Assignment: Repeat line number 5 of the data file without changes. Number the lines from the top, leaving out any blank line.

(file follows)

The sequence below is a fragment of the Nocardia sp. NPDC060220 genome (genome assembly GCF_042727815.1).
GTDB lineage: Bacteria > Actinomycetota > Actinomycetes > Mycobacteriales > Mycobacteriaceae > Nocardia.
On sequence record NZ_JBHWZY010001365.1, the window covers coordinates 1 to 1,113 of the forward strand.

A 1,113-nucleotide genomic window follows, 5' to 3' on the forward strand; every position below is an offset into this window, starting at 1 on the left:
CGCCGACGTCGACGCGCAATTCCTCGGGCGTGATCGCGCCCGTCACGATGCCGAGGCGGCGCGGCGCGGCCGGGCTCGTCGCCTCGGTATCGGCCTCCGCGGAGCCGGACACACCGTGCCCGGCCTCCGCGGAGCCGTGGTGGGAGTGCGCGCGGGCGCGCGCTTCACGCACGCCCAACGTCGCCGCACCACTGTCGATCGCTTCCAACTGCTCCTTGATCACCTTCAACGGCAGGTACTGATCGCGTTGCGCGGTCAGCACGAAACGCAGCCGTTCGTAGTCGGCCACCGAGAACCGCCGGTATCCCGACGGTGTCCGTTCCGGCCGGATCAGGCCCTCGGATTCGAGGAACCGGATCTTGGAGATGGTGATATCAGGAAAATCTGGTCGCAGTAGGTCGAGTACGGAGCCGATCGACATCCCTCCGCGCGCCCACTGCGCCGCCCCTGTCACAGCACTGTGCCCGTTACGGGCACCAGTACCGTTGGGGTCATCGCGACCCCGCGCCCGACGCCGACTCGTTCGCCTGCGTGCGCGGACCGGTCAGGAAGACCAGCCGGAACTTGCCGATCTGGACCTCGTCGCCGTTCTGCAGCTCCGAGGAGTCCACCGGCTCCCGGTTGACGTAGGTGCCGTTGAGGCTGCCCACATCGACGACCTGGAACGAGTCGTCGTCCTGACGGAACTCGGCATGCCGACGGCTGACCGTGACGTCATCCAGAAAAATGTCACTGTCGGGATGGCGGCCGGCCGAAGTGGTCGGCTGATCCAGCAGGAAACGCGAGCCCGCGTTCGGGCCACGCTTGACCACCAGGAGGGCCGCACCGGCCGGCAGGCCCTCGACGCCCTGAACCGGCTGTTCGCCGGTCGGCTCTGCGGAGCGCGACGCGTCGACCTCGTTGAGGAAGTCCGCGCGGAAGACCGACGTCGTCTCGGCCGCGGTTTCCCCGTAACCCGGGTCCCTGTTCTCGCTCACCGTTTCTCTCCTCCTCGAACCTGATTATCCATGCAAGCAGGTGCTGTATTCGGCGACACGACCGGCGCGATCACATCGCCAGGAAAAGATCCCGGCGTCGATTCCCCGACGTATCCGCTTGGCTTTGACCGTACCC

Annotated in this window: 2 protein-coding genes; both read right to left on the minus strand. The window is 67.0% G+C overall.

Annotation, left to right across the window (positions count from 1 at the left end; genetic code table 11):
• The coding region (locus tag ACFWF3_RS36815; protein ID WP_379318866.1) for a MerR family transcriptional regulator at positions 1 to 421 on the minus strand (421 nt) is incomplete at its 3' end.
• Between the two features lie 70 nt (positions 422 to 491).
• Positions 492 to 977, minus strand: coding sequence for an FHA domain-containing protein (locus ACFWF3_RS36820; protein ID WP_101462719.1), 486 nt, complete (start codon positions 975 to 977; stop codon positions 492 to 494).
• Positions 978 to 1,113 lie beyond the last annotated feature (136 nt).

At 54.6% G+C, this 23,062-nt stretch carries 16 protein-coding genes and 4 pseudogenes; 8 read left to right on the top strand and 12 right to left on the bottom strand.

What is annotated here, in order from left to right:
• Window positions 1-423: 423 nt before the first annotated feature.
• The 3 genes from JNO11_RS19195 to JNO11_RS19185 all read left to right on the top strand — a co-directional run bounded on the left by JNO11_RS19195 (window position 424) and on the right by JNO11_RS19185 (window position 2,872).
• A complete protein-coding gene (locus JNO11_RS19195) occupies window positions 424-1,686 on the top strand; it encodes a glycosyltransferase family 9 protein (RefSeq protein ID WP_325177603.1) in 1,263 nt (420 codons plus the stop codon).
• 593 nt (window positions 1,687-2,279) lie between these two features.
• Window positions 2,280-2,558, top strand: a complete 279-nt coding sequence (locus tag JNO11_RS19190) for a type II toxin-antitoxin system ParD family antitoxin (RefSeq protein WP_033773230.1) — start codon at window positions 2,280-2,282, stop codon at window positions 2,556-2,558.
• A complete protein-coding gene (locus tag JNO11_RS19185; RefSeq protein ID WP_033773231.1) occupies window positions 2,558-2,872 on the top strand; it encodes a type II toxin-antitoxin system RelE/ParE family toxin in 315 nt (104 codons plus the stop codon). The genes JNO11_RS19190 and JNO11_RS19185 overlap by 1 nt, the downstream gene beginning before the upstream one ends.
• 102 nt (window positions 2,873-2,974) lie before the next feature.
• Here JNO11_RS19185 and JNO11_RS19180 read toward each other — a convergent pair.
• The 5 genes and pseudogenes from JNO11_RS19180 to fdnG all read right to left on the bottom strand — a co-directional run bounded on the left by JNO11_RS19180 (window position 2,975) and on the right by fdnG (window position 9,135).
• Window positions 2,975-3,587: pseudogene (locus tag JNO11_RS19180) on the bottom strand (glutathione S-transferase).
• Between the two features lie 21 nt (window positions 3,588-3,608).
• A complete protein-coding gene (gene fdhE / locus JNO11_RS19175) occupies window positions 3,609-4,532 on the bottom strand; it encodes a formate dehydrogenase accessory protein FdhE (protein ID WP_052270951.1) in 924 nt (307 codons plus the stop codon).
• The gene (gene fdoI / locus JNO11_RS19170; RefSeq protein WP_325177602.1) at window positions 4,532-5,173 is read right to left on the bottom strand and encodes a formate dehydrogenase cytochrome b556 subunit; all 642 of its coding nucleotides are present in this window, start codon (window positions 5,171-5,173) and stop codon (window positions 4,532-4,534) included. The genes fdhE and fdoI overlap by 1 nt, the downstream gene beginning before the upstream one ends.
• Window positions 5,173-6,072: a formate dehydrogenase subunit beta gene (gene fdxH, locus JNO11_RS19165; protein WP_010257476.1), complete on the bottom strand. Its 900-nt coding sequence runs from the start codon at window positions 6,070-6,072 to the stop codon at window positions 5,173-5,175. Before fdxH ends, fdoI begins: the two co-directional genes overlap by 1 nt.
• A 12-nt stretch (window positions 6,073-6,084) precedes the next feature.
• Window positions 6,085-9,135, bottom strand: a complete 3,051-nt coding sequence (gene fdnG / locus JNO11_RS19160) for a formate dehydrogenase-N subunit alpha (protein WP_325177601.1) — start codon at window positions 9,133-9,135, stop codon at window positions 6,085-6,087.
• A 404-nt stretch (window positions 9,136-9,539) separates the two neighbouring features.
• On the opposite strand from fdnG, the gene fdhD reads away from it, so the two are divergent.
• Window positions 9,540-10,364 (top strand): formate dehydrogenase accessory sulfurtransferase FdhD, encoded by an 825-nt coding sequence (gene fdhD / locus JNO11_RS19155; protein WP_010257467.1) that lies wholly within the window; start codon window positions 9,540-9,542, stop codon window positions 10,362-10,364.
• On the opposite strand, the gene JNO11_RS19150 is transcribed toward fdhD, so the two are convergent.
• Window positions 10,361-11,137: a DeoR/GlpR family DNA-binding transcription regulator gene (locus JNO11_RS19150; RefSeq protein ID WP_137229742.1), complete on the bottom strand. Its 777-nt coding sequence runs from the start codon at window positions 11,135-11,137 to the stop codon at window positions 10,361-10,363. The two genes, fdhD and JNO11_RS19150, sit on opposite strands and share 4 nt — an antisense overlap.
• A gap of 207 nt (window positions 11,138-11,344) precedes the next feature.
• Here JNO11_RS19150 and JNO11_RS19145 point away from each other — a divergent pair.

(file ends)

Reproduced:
CGCCGACGTCGACGCGCAATTCCTCGGGCGTGATCGCGCCCGTCACGATGCCGAGGCGGCGCGGCGCGGCCGGGCTCGTCGCCTCGGTATCGGCCTCCGCGGAGCCGGACACACCGTGCCCGGCCTCCGCGGAGCCGTGGTGGGAGTGCGCGCGGGCGCGCGCTTCACGCACGCCCAACGTCGCCGCACCACTGTCGATCGCTTCCAACTGCTCCTTGATCACCTTCAACGGCAGGTACTGATCGCGTTGCGCGGTCAGCACGAAACGCAGCCGTTCGTAGTCGGCCACCGAGAACCGCCGGTATCCCGACGGTGTCCGTTCCGGCCGGATCAGGCCCTCGGATTCGAGGAACCGGATCTTGGAGATGGTGATATCAGGAAAATCTGGTCGCAGTAGGTCGAGTACGGAGCCGATCGACATCCCTCCGCGCGCCCACTGCGCCGCCCCTGTCACAGCACTGTGCCCGTTACGGGCACCAGTACCGTTGGGGTCATCGCGACCCCGCGCCCGACGCCGACTCGTTCGCCTGCGTGCGCGGACCGGTCAGGAAGACCAGCCGGAACTTGCCGATCTGGACCTCGTCGCCGTTCTGCAGCTCCGAGGAGTCCACCGGCTCCCGGTTGACGTAGGTGCCGTTGAGGCTGCCCACATCGACGACCTGGAACGAGTCGTCGTCCTGACGGAACTCGGCATGCCGACGGCTGACCGTGACGTCATCCAGAAAAATGTCACTGTCGGGATGGCGGCCGGCCGAAGTGGTCGGCTGATCCAGCAGGAAACGCGAGCCCGCGTTCGGGCCACGCTTGACCACCAGGAGGGCCGCACCGGCCGGCAGGCCCTCGACGCCCTGAACCGGCTGTTCGCCGGTCGGCTCTGCGGAGCGCGACGCGTCGACCTCGTTGAGGAAGTCCGCGCGGAAGACCGACGTCGTCTCGGCCGCGGTTTCCCCGTAACCCGGGTCCCTGTTCTCGCTCACCGTTTCTCTCCTCCTCGAACCTGATTATCCATGCAAGCAGGTGCTGTATTCGGCGACACGACCGGCGCGATCACATCGCCAGGAAAAGATCCCGGCGTCGATTCCCCGACGTATCCGCTTGGCTTTGACCGTACCC